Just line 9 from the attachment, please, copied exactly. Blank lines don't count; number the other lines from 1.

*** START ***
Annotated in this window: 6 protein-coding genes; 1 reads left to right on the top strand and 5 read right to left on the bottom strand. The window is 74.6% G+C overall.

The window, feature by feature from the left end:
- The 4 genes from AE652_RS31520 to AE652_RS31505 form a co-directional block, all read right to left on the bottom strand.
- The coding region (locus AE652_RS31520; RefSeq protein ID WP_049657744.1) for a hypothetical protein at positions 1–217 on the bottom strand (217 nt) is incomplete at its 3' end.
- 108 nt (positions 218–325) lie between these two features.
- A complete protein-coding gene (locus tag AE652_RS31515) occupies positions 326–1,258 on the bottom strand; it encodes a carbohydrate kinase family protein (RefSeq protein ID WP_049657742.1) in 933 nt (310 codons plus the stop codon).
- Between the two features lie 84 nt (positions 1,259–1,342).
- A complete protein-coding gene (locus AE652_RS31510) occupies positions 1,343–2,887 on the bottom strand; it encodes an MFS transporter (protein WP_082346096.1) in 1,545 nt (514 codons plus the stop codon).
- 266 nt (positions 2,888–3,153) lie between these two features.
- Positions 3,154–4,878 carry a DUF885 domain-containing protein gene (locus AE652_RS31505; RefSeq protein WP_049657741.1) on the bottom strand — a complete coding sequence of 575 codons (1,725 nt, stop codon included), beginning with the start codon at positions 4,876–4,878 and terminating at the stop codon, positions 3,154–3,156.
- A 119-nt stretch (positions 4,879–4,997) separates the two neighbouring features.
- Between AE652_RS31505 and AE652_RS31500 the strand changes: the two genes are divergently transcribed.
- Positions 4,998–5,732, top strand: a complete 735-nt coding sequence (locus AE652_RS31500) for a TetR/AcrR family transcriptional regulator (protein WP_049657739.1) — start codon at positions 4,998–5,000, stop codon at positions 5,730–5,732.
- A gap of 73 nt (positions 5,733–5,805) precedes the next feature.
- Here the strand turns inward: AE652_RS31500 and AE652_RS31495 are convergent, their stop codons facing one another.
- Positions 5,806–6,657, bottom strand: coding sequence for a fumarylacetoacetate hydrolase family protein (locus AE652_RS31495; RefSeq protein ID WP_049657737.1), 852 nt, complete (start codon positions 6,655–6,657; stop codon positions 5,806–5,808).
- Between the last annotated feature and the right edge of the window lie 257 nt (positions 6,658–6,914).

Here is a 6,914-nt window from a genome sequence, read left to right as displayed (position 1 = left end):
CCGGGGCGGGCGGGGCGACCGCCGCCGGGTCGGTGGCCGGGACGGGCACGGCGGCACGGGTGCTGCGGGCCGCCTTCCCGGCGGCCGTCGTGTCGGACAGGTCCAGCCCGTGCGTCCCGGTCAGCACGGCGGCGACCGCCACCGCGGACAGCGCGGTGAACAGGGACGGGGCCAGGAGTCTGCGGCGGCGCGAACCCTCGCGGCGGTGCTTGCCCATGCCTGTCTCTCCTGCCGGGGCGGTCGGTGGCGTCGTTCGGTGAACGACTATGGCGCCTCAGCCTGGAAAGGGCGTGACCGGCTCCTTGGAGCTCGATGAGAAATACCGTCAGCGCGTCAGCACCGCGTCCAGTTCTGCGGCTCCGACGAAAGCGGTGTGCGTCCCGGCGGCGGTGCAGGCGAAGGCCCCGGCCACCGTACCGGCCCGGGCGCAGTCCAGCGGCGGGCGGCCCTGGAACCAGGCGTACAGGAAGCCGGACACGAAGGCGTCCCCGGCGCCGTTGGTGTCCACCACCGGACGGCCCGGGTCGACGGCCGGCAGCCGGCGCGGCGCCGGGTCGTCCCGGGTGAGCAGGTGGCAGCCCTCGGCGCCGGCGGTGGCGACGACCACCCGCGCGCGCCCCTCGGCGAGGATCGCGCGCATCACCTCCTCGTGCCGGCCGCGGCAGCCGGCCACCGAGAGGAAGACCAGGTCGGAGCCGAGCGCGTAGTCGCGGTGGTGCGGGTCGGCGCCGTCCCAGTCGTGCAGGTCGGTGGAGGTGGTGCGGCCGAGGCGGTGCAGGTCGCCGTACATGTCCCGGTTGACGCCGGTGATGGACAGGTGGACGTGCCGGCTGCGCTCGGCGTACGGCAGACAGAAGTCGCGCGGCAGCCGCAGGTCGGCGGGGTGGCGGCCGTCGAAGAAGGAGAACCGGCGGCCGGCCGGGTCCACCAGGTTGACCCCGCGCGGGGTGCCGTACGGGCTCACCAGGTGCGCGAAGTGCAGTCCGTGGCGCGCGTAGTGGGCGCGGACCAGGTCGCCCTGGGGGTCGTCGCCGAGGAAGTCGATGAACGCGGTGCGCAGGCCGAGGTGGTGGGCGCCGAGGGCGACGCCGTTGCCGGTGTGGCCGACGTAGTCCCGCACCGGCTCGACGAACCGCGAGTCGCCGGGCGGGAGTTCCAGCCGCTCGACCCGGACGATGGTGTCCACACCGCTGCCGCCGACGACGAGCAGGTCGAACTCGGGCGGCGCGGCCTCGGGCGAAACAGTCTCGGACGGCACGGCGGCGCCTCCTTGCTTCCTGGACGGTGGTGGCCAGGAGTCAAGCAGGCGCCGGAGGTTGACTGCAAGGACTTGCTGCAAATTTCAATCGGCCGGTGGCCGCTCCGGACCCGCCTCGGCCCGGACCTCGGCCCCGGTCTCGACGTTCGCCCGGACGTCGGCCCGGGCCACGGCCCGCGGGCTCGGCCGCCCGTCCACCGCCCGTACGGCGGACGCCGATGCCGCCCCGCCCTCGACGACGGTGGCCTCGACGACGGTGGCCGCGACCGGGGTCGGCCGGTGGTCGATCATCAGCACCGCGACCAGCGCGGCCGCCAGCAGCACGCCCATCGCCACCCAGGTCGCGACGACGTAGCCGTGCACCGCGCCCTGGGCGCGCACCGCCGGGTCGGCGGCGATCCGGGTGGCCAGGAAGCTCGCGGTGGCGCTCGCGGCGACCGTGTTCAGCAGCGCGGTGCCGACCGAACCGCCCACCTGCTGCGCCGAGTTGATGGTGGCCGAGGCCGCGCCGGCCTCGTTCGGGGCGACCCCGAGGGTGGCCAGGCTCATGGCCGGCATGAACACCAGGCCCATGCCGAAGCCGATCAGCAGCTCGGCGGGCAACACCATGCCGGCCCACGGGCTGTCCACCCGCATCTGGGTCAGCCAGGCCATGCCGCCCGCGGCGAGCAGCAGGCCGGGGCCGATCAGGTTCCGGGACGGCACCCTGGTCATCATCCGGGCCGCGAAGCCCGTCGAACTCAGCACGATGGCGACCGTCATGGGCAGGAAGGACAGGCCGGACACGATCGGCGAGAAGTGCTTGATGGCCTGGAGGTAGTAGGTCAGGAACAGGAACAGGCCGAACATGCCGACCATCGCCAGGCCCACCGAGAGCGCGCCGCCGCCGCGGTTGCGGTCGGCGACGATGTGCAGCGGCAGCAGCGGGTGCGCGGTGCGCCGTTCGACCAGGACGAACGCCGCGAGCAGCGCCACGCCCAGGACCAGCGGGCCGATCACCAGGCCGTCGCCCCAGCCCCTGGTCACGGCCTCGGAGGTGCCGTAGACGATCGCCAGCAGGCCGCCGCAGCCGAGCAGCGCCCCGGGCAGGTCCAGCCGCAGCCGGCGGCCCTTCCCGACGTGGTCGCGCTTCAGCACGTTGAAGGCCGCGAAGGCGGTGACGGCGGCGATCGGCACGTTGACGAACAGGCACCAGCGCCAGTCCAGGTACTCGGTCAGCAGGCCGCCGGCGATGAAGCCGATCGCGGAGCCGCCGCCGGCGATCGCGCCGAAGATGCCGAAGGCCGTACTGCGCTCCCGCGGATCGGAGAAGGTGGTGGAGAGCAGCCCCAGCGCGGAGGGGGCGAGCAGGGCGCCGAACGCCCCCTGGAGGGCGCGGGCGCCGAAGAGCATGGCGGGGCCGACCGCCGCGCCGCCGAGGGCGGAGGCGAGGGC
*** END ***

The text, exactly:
- 266 nt (positions 2,888–3,153) lie between these two features.